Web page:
9. Most community managers will be constantly connected through their own personal accounts. The only way you will know how social media works is by using it yourself – you can’t learn by reading a book or… errr… a blog.
  10. Being super efficient and productive are a must. Many people sigh and complain about what a time sink social media is (answer: just turn it off), so if you are using it as part of your job every day you must have the discipline to step away from RSS feed so you can complete some of your to do list. And for any addict that is a lot easier than it sounds!

And above all community managers need to have the patience of a saint, be able to be humble and yet empathetic, require virtually no sleep, be funny yet not smart arse, be tireless but not tired and have a strong sense of right and wrong.


Join the conversation! 7 Comments

  1. Nice summary of what makes a good Community Manager. I love the ‘spy’ point as well – I went for a job interview at a recruitment company a few years back. During the conversation the lady taking the interview admitted that she had tried to look me up on Facebook and had found that my account was quite professional (despite Facebook’s rules, I have two accounts; one professional account that is very open security-wise and used for admin access to business pages, and one personal account for close friends and family that is completely locked down).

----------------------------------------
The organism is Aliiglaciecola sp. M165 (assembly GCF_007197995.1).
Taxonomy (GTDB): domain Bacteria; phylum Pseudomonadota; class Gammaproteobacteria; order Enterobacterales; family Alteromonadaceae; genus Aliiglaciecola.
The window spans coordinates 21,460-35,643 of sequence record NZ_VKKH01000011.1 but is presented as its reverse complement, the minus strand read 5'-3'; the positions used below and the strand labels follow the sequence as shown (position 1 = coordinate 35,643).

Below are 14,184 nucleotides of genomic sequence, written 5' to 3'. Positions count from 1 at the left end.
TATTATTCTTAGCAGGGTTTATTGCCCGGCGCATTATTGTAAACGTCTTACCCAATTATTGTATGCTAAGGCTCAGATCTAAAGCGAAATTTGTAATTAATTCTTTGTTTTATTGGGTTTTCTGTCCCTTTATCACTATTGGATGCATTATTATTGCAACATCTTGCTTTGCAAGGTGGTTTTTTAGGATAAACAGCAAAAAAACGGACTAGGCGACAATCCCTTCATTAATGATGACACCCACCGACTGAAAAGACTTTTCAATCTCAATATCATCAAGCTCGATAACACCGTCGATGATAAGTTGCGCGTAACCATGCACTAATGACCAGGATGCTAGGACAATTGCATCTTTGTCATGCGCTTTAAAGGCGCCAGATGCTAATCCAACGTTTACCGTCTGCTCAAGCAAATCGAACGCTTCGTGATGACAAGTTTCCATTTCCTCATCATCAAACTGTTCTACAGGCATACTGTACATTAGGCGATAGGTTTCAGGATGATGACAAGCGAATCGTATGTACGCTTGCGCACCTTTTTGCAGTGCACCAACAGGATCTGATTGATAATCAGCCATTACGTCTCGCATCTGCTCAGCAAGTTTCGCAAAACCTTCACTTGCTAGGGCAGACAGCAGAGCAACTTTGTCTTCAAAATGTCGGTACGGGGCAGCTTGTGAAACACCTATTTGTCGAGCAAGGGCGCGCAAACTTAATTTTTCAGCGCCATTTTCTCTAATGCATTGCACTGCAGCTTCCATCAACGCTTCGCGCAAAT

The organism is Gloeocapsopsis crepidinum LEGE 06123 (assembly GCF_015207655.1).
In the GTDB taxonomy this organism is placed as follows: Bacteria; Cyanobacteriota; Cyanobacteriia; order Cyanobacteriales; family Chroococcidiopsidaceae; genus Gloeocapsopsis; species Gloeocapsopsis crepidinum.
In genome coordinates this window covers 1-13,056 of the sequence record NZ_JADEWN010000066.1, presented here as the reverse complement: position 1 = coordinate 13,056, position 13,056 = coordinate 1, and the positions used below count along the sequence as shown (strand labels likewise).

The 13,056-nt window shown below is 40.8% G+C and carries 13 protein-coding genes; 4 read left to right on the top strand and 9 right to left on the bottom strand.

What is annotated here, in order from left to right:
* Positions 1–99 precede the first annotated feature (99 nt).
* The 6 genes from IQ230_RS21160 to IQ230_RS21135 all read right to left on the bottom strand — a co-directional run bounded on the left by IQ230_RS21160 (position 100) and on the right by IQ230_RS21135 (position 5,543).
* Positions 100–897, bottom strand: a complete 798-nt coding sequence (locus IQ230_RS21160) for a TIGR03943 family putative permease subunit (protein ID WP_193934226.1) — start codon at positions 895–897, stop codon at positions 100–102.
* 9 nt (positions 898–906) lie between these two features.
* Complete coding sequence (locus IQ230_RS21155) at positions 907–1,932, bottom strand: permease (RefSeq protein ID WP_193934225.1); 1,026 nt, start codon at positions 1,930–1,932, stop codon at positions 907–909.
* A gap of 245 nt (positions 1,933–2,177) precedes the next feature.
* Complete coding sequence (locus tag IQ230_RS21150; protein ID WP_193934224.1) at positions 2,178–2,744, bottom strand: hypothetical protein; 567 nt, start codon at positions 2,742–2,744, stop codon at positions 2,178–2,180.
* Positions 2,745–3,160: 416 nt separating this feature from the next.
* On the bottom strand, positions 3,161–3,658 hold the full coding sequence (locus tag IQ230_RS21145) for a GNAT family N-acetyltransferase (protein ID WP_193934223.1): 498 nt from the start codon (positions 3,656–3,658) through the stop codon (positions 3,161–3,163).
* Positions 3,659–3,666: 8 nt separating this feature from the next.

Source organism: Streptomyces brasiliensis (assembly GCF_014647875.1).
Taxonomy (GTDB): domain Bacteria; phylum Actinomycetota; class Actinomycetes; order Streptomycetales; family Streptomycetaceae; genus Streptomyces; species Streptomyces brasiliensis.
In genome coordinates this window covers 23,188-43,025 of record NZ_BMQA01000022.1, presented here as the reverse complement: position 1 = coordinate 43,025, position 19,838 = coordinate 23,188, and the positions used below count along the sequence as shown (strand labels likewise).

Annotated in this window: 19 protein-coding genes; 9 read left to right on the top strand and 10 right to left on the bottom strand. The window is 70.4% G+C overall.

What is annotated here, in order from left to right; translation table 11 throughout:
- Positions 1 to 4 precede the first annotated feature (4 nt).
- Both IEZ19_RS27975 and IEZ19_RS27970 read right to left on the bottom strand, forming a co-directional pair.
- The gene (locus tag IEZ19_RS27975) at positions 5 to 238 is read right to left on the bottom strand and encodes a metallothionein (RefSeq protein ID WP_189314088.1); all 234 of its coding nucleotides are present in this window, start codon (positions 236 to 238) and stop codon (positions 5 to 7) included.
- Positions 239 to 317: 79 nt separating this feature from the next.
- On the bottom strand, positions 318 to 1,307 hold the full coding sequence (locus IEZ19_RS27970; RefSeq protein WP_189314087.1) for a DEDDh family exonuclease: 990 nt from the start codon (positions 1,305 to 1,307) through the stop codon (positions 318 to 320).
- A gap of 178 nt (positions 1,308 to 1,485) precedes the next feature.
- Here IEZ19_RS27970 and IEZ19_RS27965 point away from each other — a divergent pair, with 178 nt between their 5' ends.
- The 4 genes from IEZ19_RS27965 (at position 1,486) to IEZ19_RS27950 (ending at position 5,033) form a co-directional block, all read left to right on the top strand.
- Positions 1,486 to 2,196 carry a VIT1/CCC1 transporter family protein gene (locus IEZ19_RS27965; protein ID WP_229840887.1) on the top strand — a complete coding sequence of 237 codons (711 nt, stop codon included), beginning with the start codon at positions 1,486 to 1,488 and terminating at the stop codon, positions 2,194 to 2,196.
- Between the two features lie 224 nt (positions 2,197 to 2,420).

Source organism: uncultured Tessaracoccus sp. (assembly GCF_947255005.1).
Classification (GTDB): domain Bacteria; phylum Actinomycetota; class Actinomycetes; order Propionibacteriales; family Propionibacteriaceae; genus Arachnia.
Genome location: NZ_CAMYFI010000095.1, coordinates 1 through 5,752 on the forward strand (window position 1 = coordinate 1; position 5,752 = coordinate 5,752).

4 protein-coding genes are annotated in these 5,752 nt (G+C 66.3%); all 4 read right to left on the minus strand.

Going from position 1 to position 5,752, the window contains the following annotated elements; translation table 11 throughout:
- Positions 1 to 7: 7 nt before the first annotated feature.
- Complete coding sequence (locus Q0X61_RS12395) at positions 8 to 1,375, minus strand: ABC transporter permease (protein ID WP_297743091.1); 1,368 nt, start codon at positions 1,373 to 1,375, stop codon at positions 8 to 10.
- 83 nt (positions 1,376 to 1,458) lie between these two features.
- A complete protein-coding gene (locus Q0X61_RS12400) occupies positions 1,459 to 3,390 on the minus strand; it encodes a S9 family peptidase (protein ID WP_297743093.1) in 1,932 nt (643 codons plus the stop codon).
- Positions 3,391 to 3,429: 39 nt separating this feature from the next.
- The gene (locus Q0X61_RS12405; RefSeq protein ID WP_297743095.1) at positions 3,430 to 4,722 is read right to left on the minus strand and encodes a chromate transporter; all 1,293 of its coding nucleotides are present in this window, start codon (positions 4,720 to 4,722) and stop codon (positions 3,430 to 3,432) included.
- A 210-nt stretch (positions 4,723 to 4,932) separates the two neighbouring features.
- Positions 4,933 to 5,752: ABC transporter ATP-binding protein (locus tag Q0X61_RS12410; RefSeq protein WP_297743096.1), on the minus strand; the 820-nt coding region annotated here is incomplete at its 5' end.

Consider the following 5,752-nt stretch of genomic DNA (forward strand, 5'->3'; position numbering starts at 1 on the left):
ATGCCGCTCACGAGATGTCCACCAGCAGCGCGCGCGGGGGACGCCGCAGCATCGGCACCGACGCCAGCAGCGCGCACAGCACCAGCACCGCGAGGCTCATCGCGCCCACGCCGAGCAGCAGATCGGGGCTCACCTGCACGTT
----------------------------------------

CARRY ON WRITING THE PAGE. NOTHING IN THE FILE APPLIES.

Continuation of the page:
I then admitted that I’d looked her up as well and complimented her on her customer service award at her previous job. I didn’t mention that her Facebook account had no privacy settings at all and, with the photos she posted, really needed to!

    But yeah, all great points. Love that you give content writing a nod as well. Plus the fact that community managers should be well connected and be keen to experience a wide range of social media channels at a personal level to figure out their best use. There’s no way that someone can judge whether or not a business should be using a channel and the best way to use it unless they’ve had at least some experience of it themselves.

  2. I love what you’ve said, and it all makes sense, but how does one learn to be a social media community manager? Are there any courses one can take to learn the more complex art of being a good social media manager?

    • Hi Debra, thanks so much for reading my blog and for your question. I would suspect that any course on community management would be out of date before the prospectus was published due to the rapidly changing nature of social media and technology. My best advice would to to develop your own personal community and use that to learn the ropes. Doesn’t need to be a professional brand – for example you might start a blog on a favourite hobby or interest you have. Hunt down content on the web that relates to this and share it. Start building a network of people interested in the same topic and before you know it you are doing community management! It is the best way of learning. Good luck!

  3. P.S. One thing that could be number 11 is a working knowledge of SEO. Not as central for those deeply involved with social media (and with others in the business working with SEO) but definitely helps. Also important when gauging the effect of blog posts and other content written by others about your business.

  4. Really nice post Simone. One of the better ones I’ve read about what is required in ages. Quite comforting in a funny way.

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Community Management, Social Media